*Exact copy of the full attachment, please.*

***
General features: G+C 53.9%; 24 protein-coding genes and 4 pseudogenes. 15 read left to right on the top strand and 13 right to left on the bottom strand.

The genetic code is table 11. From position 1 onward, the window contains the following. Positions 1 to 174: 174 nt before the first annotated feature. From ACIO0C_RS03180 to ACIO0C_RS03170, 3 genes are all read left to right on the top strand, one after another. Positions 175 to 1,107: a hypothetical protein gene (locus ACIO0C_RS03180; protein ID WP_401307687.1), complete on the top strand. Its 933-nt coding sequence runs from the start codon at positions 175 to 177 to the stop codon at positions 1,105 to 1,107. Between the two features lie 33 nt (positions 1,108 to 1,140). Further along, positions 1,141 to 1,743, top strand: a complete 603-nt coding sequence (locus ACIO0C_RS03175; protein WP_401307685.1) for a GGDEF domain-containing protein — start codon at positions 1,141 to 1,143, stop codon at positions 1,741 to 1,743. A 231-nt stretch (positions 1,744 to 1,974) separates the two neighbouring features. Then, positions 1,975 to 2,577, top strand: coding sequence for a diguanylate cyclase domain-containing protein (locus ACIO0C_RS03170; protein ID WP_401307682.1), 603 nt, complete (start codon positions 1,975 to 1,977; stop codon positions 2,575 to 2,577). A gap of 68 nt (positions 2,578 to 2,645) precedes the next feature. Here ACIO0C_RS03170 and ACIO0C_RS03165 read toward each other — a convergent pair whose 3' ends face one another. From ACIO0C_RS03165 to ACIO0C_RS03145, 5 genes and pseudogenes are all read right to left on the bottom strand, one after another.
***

General features: G+C 53.9%; 24 protein-coding genes and 4 pseudogenes. 15 read left to right on the top strand and 13 right to left on the bottom strand.

The genetic code is table 11. From position 1 onward, the window contains the following. Positions 1 to 174: 174 nt before the first annotated feature. From ACIO0C_RS03180 to ACIO0C_RS03170, 3 genes are all read left to right on the top strand, one after another. Positions 175 to 1,107: a hypothetical protein gene (locus ACIO0C_RS03180; protein ID WP_401307687.1), complete on the top strand. Its 933-nt coding sequence runs from the start codon at positions 175 to 177 to the stop codon at positions 1,105 to 1,107. Between the two features lie 33 nt (positions 1,108 to 1,140). Further along, positions 1,141 to 1,743, top strand: a complete 603-nt coding sequence (locus ACIO0C_RS03175; protein WP_401307685.1) for a GGDEF domain-containing protein — start codon at positions 1,141 to 1,143, stop codon at positions 1,741 to 1,743. A 231-nt stretch (positions 1,744 to 1,974) separates the two neighbouring features. Then, positions 1,975 to 2,577, top strand: coding sequence for a diguanylate cyclase domain-containing protein (locus ACIO0C_RS03170; protein ID WP_401307682.1), 603 nt, complete (start codon positions 1,975 to 1,977; stop codon positions 2,575 to 2,577). A gap of 68 nt (positions 2,578 to 2,645) precedes the next feature. Here ACIO0C_RS03170 and ACIO0C_RS03165 read toward each other — a convergent pair whose 3' ends face one another. From ACIO0C_RS03165 to ACIO0C_RS03145, 5 genes and pseudogenes are all read right to left on the bottom strand, one after another.